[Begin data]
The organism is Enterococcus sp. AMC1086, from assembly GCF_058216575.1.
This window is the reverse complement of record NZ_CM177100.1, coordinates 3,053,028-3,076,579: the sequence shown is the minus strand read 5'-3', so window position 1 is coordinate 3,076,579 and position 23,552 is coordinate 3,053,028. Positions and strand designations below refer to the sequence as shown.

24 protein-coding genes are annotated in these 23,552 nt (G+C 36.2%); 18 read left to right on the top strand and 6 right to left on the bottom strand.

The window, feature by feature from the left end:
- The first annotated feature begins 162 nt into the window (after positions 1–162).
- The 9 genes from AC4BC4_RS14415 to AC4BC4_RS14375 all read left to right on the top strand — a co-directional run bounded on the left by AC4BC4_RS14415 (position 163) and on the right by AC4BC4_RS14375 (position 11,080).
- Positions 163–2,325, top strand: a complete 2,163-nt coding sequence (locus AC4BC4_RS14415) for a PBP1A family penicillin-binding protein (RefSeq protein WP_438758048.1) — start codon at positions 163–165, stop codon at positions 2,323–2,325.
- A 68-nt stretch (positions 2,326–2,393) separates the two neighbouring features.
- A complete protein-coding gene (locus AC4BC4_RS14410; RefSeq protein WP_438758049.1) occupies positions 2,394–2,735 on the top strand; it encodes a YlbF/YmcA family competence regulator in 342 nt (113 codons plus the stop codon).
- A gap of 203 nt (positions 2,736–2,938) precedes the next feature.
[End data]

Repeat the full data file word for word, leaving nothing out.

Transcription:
The organism is Enterococcus sp. AMC1086, from assembly GCF_058216575.1.
This window is the reverse complement of record NZ_CM177100.1, coordinates 3,053,028-3,076,579: the sequence shown is the minus strand read 5'-3', so window position 1 is coordinate 3,076,579 and position 23,552 is coordinate 3,053,028. Positions and strand designations below refer to the sequence as shown.

24 protein-coding genes are annotated in these 23,552 nt (G+C 36.2%); 18 read left to right on the top strand and 6 right to left on the bottom strand.

The window, feature by feature from the left end:
- The first annotated feature begins 162 nt into the window (after positions 1–162).
- The 9 genes from AC4BC4_RS14415 to AC4BC4_RS14375 all read left to right on the top strand — a co-directional run bounded on the left by AC4BC4_RS14415 (position 163) and on the right by AC4BC4_RS14375 (position 11,080).
- Positions 163–2,325, top strand: a complete 2,163-nt coding sequence (locus AC4BC4_RS14415) for a PBP1A family penicillin-binding protein (RefSeq protein WP_438758048.1) — start codon at positions 163–165, stop codon at positions 2,323–2,325.
- A 68-nt stretch (positions 2,326–2,393) separates the two neighbouring features.
- A complete protein-coding gene (locus AC4BC4_RS14410; RefSeq protein WP_438758049.1) occupies positions 2,394–2,735 on the top strand; it encodes a YlbF/YmcA family competence regulator in 342 nt (113 codons plus the stop codon).
- A gap of 203 nt (positions 2,736–2,938) precedes the next feature.